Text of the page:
Dollar hits all time high against Pakistani rupee
Dollar touches 200 mark against rupee for 1st time in history as country gears up for talks with IMF for bailout package
The US dollar hit an all-time high against an already debilitated Pakistani rupee on Wednesday, rising past 200 in the open market.
The greenback that began its streak against the Pakistani rupee last month -- following an ongoing political crisis, which also saw the ouster of former premier Imran Khan's government through a successful no-trust motion -- traded at Rs 200.5 in the open market.
Also in the interbank, the dollar touched a new high and traded at 197.60 rupees after gaining 1.10 against the previous day's close of 196.50 rupees.
Since April 11, the greenback has gained over 14 rupees, raising fears of the second round of inflationary impact.
Apart from the ongoing political instability, economists cite the country's depleting foreign reserves, rising imports, and the government's "reluctance" to take decisions on some International Monetary Fund (IMF) conditions, as key factors behind greenback's upward march.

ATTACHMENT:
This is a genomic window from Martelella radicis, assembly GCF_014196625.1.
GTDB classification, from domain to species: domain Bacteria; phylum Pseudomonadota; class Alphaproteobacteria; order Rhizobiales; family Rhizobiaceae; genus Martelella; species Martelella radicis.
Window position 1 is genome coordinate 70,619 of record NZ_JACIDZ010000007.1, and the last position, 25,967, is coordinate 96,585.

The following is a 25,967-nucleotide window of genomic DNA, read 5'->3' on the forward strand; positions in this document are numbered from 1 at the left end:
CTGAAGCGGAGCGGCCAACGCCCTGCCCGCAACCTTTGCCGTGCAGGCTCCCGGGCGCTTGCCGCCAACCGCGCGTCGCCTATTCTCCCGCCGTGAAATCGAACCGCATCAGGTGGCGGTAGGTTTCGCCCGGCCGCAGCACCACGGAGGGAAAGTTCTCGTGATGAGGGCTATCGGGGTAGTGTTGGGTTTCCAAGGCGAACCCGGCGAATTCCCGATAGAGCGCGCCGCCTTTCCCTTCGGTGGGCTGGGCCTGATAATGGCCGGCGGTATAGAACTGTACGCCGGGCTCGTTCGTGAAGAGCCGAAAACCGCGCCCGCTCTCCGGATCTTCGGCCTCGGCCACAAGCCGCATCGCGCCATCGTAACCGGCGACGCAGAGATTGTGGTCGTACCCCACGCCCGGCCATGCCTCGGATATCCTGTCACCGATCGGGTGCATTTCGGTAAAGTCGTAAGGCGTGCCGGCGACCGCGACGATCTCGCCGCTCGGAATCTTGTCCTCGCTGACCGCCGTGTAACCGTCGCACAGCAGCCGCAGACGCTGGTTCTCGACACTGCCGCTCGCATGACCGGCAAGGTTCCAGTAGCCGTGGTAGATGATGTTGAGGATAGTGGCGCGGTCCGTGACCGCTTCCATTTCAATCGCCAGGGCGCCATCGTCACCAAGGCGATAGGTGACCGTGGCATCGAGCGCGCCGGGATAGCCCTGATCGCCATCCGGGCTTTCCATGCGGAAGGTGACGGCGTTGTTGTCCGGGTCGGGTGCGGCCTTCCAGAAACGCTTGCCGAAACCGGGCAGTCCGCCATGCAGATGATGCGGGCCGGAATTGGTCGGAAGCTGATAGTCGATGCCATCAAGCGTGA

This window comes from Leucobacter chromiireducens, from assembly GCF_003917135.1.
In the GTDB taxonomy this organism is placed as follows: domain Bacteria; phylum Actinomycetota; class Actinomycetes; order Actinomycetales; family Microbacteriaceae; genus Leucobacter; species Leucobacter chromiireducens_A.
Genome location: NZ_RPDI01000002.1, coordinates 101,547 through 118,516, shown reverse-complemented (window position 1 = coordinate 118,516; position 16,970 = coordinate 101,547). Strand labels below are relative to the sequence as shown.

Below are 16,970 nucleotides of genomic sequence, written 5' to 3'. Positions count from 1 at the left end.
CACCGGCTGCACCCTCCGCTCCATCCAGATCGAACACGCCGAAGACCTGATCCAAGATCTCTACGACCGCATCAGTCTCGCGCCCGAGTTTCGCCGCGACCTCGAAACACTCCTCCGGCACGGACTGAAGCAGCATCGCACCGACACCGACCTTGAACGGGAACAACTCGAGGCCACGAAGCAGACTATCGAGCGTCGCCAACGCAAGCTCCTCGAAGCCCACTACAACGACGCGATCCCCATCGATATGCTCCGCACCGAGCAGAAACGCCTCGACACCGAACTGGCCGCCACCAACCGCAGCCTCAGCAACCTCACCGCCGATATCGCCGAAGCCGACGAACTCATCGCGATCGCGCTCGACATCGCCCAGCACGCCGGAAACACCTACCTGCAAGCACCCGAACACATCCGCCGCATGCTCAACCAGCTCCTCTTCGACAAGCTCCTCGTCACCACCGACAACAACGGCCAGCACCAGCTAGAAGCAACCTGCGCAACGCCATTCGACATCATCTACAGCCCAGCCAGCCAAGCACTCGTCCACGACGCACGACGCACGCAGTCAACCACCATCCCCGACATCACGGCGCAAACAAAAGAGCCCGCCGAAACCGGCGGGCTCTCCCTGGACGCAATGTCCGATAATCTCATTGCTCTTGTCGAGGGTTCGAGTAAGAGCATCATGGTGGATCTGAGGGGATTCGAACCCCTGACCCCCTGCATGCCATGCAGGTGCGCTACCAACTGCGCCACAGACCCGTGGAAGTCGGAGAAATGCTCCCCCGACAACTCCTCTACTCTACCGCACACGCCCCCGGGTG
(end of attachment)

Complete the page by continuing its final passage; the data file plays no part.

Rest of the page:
The IMF that announced a $6 billion bailout package to prop up the South Asian nation's sputtering economy in 2019, demands withdrawal of subsidies on several items, mainly petroleum and electricity.
Pakistan and the IMF are kick-starting the stalled review talks in Qatar's capital Doha from Wednesday for a week in a renewed effort to strike a staff-level agreement for the release of $1 billion tranche of the bailout package.
Sensing his ouster, former premier Khan in March had subsidized petroleum prices until the new budget in contravention of his government's earlier commitment to the IMF.
This has forced the newly-elected Prime Minister Shehbaz Sharif to retain the petroleum prices in order to avoid a public backlash, despite rising prices on the international markets.
Economists warn that if the government does not take an immediate decision to raise the petroleum prices, the country's already tottering economy would take a further nosedive.